Take the 2-minute tour ×
Mathematics Stack Exchange is a question and answer site for people studying math at any level and professionals in related fields. It's 100% free, no registration required.

I might need some help on the following exercise :

Let $\mathbb{S}^{n} \subset \mathbb{R}^{n+1}$ be the unit $n$-sphere. For any $p \in \mathbb{S}^{n}$, we have $T_{p}\mathbb{S}^{n} = p^{\perp} = \lbrace v \in \mathbb{R}^{n+1}, \, p \cdot v = 0 \rbrace$. The object of this exercise is to compute the exponential map $\exp \, : \, T\mathbb{S}^{n} \, \rightarrow \, \mathbb{S}^{n}$.

  1. Explain why, if $(M,g)$ is a Riemannian manifold, $x \in M$ and $f \, : \, M \, \rightarrow \, M$ an isometry such that $\mathrm{D}_{x}f \cdot v = v$ for some $v \in T_{x}M$ then, for the geodesic $\gamma \, : \, [a,b] \, \rightarrow \, M$ with $\gamma(0) =x$ and $\gamma'(0)=v$, we have $f \circ \gamma = \gamma$.
  2. Show that if $(p,v) \in T\mathbb{S}^{n}$ with $v \neq 0$, the reflection $R \, : \, \mathbb{R}^{n+1} \, \rightarrow \, \mathbb{R}^{n+1}$ that fixes pointwise hte plane spanned by $p$ and $v$ and reverses all vectors perpendicular to $p$ and $v$ is an isometry of $\mathbb{S}^{n}$.
  3. Explain why this shows that the geodesic $\gamma \, : \, [a,b] \, \rightarrow \, \mathbb{S}^{n} \subset \mathbb{R}^{n+1}$ that satisfies $\gamma(0)=p$ and $\gamma'(0)=v$ must be of the form $ \gamma(t) = c(t) p + s(t) \frac{v}{\Vert v \Vert}$.
  4. Explain why we mush have $c(t) = \cos(t\Vert v \Vert)$ and $s(t) = \sin(t\Vert v \Vert)$.

Here is what I did :

  1. Let $t \in [a,b]$. By definition, $ (f \circ \gamma)'(t) = \mathrm{D}_{t}(f \circ \gamma) \cdot \frac{d}{dt}$ and by the chain rule, $(f \circ \gamma)'(t) = \mathrm{D}_{\gamma(t)} f \circ \mathrm{D}_{t} \gamma \cdot \frac{d}{dt} = \mathrm{D}_{\gamma(t)} f \cdot \gamma'(t)$. It follows that $(f \circ \gamma)'(0) = \mathrm{D}_{x} f \cdot v = v$. Furthermore, if $L(\gamma)$ denotes the length of the curve $\gamma$, let $\tilde{\gamma}(t) = (f \circ \gamma)(t)$ and we have : $$ L(\tilde{\gamma}) = \int_{a}^{b} \Vert \dot{\tilde{\gamma}}(t) \Vert_{\tilde{\gamma}(t)} \: dt$$ where $$ \begin{eqnarray*} \Vert \dot{\tilde{\gamma}}(t) \Vert_{\tilde{\gamma}(t)}^{2} & = & g_{\tilde{\gamma}(t)}\left( \dot{\tilde{\gamma}}(t) , \dot{\tilde{\gamma}}(t) \right) \\ & = & g_{(f \circ \gamma)(t)} \left( \mathrm{D}_{\gamma(t)} f \cdot \gamma'(t) , \mathrm{D}_{\gamma(t)} f \cdot \gamma'(t) \right) \\ & = & g_{\gamma(t)} \left( \gamma'(t) , \gamma'(t) \right) \\ & = & \Vert \dot{\gamma}(t) \Vert_{\gamma(t)} \end{eqnarray*} $$ because $f$ is an isometry. We get $L(\tilde{\gamma}) = L(\gamma)$. I think it suffices to prove that $\tilde{\gamma} = \gamma$ but I don't know which theorem it follows from.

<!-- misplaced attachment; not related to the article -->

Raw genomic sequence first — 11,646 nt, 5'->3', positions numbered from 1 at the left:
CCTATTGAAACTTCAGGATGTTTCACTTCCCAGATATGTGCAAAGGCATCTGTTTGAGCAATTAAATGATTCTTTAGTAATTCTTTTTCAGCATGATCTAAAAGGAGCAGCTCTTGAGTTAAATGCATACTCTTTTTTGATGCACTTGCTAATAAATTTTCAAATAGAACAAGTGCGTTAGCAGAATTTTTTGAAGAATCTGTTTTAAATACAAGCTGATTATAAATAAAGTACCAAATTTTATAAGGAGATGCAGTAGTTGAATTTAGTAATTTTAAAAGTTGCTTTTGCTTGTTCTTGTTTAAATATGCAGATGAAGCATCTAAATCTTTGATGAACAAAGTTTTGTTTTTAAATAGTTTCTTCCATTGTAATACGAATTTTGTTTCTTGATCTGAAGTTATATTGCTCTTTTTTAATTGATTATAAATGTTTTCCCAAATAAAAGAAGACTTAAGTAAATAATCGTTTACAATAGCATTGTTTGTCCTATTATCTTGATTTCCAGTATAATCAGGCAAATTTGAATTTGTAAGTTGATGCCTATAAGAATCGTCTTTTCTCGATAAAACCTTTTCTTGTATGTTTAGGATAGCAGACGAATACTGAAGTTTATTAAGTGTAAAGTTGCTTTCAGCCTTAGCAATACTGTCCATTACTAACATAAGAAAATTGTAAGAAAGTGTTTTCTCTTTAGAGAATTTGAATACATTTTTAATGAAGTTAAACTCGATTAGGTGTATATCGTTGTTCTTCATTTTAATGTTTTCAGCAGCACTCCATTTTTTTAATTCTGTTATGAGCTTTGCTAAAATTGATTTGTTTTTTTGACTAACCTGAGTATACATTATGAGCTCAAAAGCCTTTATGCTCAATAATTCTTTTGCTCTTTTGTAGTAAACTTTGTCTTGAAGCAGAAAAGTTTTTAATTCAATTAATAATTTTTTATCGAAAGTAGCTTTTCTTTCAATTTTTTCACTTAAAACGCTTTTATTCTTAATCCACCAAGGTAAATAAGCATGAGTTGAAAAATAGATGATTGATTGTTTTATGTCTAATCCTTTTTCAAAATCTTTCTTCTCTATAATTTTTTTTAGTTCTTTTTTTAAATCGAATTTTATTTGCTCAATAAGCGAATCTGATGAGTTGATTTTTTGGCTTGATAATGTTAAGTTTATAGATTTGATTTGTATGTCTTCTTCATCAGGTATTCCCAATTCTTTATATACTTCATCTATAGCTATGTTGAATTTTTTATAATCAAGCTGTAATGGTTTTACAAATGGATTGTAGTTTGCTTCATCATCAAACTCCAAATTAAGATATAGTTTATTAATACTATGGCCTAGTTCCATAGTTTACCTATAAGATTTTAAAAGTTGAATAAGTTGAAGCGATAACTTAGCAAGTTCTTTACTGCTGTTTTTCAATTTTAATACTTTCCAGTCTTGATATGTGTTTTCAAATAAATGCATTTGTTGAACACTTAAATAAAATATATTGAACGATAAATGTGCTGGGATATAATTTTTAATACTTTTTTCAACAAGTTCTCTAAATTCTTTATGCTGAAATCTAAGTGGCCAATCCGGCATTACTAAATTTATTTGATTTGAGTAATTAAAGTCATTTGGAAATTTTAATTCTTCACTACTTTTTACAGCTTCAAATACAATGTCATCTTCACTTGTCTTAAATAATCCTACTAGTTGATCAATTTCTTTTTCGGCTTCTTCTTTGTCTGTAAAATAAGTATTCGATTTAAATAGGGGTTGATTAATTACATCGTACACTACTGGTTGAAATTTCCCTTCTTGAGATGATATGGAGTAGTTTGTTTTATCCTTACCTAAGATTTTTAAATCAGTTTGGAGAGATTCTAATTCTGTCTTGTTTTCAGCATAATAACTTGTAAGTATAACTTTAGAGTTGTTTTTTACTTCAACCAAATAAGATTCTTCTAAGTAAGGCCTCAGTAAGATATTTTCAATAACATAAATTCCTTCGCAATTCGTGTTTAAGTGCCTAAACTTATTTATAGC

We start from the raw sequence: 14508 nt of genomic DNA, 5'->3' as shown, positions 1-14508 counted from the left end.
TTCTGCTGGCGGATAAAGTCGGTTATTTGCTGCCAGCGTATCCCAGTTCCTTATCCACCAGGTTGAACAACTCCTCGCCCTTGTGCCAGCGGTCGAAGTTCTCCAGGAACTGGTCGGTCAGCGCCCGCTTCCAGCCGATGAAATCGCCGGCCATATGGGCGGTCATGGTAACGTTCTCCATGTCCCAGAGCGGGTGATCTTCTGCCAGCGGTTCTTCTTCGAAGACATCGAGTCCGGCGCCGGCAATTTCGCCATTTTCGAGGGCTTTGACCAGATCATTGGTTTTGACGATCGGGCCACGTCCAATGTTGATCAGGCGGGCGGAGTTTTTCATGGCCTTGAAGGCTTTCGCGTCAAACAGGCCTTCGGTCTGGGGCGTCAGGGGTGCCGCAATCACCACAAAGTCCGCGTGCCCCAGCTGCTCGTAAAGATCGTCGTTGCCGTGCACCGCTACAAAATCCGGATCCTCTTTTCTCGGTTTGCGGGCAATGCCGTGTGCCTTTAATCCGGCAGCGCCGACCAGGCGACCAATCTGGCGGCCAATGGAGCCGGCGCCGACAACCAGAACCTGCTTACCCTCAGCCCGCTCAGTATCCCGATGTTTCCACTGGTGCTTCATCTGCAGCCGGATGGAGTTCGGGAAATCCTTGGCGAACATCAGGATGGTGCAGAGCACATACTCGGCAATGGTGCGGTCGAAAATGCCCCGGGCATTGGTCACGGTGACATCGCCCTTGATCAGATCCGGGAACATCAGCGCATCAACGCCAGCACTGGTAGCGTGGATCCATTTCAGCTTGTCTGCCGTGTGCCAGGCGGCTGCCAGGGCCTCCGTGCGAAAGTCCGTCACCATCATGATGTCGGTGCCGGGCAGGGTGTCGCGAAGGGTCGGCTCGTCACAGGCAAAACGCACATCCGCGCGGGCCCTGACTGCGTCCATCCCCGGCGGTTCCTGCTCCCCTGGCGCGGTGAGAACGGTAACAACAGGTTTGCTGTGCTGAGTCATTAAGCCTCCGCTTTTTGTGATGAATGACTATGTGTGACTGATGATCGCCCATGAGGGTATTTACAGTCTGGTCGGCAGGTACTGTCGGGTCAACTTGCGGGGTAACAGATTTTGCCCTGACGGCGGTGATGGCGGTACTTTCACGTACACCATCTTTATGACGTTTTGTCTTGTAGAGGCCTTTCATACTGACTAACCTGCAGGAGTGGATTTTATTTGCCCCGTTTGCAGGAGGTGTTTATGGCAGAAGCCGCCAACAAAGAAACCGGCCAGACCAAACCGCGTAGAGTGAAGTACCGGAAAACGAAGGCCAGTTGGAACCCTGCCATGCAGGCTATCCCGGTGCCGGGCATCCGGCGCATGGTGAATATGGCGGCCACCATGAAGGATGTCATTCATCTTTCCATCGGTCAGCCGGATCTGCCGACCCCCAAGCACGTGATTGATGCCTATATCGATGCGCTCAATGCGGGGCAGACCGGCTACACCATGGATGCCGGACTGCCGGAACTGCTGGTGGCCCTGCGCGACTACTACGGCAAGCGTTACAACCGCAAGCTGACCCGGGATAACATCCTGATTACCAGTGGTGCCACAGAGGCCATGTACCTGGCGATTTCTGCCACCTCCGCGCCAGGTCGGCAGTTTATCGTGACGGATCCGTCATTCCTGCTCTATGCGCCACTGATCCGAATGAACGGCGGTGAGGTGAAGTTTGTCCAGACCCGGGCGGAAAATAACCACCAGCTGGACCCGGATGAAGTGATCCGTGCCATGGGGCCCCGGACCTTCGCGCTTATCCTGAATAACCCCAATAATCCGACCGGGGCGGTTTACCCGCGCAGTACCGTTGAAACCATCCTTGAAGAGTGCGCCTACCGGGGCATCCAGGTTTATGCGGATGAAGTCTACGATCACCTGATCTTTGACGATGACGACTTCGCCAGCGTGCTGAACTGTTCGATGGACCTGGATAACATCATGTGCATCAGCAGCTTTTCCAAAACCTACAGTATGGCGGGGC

2. (I'm not so sure for this one) Let $W = \mathrm{Vect}(p,v) = \mathrm{Vect}(p,\frac{v}{\Vert v \Vert})$. Since $\mathbb{R}^{n+1} = W \oplus W^{\perp}$, I can define the reflection $R$ on $\mathbb{R}^{n+1}$ as follows : $R = \mathrm{Id}$ on $W$ and $R = -\mathrm{Id}$ on $W^{\perp}$. Let $x \in \mathbb{S}^{n}$. There exists $\alpha \in W$ and $\beta \in W^{\perp}$ such that $x = \alpha + \beta$. Then, $R(x) = \alpha - \beta$. If $\Vert \cdot \Vert$ denotes the usual euclidean norm in $\mathbb{R}^{n+1}$, it follows from Pythagore's theorem that $\Vert R(x) \Vert = \Vert x \Vert$. So, $R$ is an isometry of $\mathbb{S}^{n}$.
  3. I think we need to use the result from 2. but I don't know how to use that $R \circ \gamma = \gamma$.
  4. I can use $\Vert \gamma'(t) \Vert = \Vert v \Vert$ and $\Vert \gamma(t) \Vert = 1$ for all $t \in [a,b]$. Since $p \cdot v = 0$, we have $$ \Vert \gamma(t) \Vert^{2} = \vert c(t) \vert^{2} + \vert s(t) \vert^{2} = 1$$. So, we can say there exists some $\ell \in \mathbb{R}$ such that, for all $t \in [a,b]$, $c(t) = \cos(\ell t)$ and $s(t) = \sin(\ell t)$. From the condition $\Vert \gamma'(t) \Vert = \Vert v \Vert$, it follows that $\ell = \Vert v \Vert$.

Thank you for your help !

share|improve this question
add comment

1 Answer

up vote 3 down vote accepted
  1. Since f is an isometry, $f\circ\gamma$ is also a geodesic. By the uniqueness of geodesic given the start point and velocity, we have $f\circ\gamma=\gamma$
  2. A reflection is an isometry of the ambient $R^{n+1}$, and hence is an isometry of $S^n$, since the inner product is induced.
  3. Based on 1 and 2, a geodesic is fixed under the reflection determined by p and v. So it is the intersection of the plane spanned by p, v and the sphere.
  4. is trivial.
share|improve this answer
    
Thanks a lot ! You're right, since the geodesic $\gamma$ is fixed under the reflection $R$, it lies in $W \cap \mathbb{S}^{n}$ (which is : $\forall t \in [a,b], \, \gamma(t) \in W$). This is why $\gamma$ is of the form $\gamma(t) = c(t) p + s(t) \frac{v}{\Vert v \Vert}$. –  jibounet Jul 30 '13 at 15:26
add comment

Your Answer

 
discard

By posting your answer, you agree to the privacy policy and terms of service.

Not the answer you're looking for? Browse other questions tagged or ask your own question.